For her role as an early "whistleblower," Martha Mitchell is annually honored at the National Whistleblower's Summit, normally held in Washington D.C, but that has been forced to go virtual for the past two years due to covid.
Another Pine Bluff native, Michael McCray, is an active part of the whistleblower group.
"July 30 is National Whistleblower's Appreciation Day to commemorate a law passed by the early Continental Congress on that date in 1778," he said. "The bill was enacted to address the abuses of a general aboard one of our U.S. ships who was stealing food and wages from his Marines. When he was reported to Congress, it led to a law that states it is the civic duty of all citizens to report abuses of governmental power and authority."
McCray, who is co-founder and managing director of the Whistleblower's Summit and Film Festival, came to the fore while working in the Clinton Administration. He jovially stated, "A funny thing happened on my way to Wall Street and I ended up in the White House."
McCray said he worked with the Federal Empowerment Zones Program.
"We were administering distribution of some $2 billion in federal money through the largest community development program enacted up to that time since LBJ's Great Society," he said. "The organization was chaired by Vice President Al Gore. The urban side was overseen by Housing and Urban Development while the rural side came under jurisdiction of United States Department of Agriculture. I worked with USDA and was in charge of funds ranging from $3 million to $120 million. I reported a grant going to the Mississippi Empowerment Zone due to political pressure for a $40 million abuse. As a result, I became ostracized which left me feeling alienated and at loose ends."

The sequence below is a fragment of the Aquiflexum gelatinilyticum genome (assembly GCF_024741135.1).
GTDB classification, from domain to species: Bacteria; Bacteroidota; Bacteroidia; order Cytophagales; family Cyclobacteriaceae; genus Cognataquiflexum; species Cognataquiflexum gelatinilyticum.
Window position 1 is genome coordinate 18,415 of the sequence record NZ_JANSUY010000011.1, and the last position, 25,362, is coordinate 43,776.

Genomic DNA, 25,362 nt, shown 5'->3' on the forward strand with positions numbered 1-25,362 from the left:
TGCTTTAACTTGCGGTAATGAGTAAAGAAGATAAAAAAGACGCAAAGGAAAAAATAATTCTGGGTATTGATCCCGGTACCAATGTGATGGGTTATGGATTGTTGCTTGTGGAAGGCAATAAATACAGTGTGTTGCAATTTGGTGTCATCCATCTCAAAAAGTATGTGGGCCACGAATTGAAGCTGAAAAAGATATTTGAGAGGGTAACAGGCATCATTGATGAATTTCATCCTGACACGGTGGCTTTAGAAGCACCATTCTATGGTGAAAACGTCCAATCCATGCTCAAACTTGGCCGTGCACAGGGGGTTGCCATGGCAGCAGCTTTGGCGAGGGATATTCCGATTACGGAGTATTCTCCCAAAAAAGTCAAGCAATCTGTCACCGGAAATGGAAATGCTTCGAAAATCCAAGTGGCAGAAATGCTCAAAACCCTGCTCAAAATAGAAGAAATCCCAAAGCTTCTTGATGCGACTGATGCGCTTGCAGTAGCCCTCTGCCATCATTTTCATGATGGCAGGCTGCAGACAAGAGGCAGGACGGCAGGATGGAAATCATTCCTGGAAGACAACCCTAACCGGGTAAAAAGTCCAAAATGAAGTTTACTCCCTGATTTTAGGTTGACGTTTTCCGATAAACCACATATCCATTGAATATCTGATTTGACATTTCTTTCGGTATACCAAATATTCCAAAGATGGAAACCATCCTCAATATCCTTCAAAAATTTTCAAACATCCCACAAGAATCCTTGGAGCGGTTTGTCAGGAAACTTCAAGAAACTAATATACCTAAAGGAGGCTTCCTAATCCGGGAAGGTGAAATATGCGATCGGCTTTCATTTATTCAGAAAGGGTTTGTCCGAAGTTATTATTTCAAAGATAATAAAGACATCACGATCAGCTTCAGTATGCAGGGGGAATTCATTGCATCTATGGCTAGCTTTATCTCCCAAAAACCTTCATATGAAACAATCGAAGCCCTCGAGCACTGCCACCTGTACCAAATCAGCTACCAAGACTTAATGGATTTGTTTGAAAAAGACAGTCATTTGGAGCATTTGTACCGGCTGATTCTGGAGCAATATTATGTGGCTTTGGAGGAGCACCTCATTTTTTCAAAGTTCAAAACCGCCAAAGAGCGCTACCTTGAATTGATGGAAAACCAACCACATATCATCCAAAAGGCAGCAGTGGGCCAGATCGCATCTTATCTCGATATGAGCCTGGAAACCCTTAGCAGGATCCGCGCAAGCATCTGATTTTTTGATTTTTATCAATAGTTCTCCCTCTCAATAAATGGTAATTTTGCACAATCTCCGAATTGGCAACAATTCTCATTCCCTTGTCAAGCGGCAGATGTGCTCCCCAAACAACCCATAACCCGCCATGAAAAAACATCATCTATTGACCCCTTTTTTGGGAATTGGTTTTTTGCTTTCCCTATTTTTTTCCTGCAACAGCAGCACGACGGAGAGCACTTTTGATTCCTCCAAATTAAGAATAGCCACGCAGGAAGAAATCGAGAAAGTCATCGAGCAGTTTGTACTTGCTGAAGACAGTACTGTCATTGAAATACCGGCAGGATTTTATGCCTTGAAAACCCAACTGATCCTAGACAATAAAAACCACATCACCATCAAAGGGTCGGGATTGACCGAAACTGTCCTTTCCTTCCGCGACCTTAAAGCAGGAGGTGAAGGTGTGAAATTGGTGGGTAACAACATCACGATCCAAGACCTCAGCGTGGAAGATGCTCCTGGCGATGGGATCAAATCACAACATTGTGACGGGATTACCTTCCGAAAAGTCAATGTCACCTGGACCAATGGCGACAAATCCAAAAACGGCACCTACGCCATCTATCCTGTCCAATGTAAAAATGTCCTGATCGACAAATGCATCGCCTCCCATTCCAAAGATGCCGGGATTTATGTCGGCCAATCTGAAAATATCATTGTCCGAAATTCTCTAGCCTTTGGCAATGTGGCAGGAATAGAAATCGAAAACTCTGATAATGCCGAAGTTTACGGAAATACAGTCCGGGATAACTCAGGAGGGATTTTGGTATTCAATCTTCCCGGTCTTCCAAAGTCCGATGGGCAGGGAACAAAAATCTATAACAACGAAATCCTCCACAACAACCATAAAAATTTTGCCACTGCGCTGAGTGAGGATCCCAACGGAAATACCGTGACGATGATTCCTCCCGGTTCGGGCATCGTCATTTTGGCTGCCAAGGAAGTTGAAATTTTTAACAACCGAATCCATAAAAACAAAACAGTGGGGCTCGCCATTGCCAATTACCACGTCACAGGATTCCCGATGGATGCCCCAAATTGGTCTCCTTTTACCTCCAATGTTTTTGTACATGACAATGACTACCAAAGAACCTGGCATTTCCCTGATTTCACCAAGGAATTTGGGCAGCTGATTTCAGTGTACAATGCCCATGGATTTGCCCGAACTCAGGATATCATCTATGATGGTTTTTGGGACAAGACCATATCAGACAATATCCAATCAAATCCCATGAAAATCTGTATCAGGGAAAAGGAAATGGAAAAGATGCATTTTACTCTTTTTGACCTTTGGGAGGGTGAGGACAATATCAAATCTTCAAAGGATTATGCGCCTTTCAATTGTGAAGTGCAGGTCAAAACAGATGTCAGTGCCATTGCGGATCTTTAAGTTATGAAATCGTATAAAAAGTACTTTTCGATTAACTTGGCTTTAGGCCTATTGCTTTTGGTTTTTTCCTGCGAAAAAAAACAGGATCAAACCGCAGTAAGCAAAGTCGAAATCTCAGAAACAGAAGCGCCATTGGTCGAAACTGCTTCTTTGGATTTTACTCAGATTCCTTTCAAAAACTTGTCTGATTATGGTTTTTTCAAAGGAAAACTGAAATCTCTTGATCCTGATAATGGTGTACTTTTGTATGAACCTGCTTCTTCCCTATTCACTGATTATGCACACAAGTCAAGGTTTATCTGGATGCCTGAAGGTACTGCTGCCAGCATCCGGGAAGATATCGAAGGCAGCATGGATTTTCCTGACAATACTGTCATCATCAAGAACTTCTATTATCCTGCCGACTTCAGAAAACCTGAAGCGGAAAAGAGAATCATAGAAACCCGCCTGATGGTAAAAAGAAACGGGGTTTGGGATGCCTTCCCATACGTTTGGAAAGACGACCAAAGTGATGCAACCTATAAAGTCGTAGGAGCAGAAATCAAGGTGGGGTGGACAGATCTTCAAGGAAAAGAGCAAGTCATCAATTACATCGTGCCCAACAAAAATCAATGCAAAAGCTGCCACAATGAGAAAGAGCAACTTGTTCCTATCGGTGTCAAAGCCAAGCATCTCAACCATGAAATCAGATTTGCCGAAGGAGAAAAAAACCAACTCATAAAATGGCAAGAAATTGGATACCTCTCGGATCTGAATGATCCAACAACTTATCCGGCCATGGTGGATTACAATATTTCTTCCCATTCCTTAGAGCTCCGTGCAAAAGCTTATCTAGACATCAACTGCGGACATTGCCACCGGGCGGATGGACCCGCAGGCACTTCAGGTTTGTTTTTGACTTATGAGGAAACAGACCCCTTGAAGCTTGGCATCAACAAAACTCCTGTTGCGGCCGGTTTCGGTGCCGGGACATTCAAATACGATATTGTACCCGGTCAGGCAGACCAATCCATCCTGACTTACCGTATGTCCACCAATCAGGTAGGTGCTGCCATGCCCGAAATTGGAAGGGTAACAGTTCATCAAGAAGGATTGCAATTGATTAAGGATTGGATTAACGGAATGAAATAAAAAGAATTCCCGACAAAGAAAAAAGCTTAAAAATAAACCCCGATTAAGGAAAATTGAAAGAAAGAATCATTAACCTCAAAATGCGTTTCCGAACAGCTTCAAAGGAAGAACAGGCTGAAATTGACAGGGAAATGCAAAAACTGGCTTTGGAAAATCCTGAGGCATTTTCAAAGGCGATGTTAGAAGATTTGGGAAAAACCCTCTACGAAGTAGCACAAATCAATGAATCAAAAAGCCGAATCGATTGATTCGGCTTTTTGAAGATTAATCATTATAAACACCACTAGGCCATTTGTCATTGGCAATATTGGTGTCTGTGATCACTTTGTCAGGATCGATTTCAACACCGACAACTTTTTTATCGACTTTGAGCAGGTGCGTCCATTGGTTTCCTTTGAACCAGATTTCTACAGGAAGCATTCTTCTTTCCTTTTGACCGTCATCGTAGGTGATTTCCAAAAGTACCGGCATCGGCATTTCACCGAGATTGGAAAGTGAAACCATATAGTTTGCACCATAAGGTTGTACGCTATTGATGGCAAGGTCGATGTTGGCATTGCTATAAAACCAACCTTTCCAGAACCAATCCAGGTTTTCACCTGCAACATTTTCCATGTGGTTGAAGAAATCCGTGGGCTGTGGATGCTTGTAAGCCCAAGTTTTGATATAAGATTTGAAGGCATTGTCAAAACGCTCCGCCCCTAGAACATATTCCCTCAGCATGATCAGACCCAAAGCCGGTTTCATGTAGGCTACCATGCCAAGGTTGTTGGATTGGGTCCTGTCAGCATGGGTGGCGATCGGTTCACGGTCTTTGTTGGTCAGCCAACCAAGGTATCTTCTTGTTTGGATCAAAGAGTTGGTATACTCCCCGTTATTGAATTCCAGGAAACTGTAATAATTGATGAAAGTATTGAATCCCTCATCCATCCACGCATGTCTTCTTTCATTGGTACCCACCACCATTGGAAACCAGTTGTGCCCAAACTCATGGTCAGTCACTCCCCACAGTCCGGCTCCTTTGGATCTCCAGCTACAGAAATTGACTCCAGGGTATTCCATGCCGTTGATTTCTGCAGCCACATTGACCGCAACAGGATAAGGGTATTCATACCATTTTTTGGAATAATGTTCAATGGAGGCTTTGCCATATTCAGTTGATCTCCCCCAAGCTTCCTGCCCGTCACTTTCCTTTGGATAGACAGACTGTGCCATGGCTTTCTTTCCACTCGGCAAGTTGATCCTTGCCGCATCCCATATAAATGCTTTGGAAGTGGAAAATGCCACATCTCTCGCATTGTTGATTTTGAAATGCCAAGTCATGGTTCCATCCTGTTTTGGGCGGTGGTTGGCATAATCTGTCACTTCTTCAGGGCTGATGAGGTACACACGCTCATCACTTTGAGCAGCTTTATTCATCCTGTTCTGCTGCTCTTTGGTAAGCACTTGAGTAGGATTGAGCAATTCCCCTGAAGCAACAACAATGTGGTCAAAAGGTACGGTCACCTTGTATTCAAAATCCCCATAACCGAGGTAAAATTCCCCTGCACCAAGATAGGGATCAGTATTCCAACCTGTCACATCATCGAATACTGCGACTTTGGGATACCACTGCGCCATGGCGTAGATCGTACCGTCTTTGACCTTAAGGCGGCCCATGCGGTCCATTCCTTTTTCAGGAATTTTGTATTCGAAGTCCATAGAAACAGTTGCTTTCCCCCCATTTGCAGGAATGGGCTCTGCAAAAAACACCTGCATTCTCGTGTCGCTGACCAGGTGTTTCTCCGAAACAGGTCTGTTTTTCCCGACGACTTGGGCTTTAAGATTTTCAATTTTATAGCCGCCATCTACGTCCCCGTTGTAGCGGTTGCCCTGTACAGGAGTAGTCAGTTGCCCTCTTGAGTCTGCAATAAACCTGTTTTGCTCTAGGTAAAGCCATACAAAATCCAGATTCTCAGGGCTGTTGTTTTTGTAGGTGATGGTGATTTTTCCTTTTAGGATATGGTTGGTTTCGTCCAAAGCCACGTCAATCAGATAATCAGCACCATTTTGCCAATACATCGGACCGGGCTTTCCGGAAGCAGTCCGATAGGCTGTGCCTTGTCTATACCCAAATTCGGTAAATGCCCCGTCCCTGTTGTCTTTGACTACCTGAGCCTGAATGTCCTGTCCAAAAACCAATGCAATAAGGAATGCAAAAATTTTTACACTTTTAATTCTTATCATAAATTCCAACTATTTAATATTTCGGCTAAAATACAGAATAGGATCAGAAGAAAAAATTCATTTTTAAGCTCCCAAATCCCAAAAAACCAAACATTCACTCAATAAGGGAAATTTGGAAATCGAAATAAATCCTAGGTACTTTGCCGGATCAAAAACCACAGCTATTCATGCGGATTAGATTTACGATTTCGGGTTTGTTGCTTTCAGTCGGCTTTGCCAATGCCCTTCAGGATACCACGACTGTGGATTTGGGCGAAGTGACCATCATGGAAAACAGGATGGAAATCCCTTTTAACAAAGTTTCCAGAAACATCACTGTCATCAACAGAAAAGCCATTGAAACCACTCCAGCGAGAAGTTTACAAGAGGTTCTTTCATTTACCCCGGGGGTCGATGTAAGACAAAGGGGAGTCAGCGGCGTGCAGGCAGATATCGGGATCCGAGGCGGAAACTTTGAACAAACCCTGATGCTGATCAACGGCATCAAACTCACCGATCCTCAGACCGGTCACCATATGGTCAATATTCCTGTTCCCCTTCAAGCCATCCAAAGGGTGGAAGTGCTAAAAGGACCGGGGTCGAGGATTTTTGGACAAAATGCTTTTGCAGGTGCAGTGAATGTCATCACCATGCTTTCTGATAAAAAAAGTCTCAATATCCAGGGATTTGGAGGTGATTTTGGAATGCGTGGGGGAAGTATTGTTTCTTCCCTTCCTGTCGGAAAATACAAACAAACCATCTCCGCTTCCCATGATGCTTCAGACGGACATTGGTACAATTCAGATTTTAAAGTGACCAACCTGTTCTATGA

McCray said his life changed when he attended a whistleblower conference in 2007.
"Our's is the largest gathering in the country if not the entire world for whistleblowers," he said. "One of our primary goals is to demonstrate how whistleblowers include people from all races and genders. We present several awards to various facets of whistleblowing, including the Martha Mitchell Award."
In reference to local businessman Bob Abbott, who is the current owner of Martha Mitchell's birthplace and childhood home, McCray said, "I find it interesting that two people from different generations and backgrounds are both focused on drawing attention to the vital moment in American history that Mitchell played such a crucial role in and both of us are trying to pass the baton on to future generations."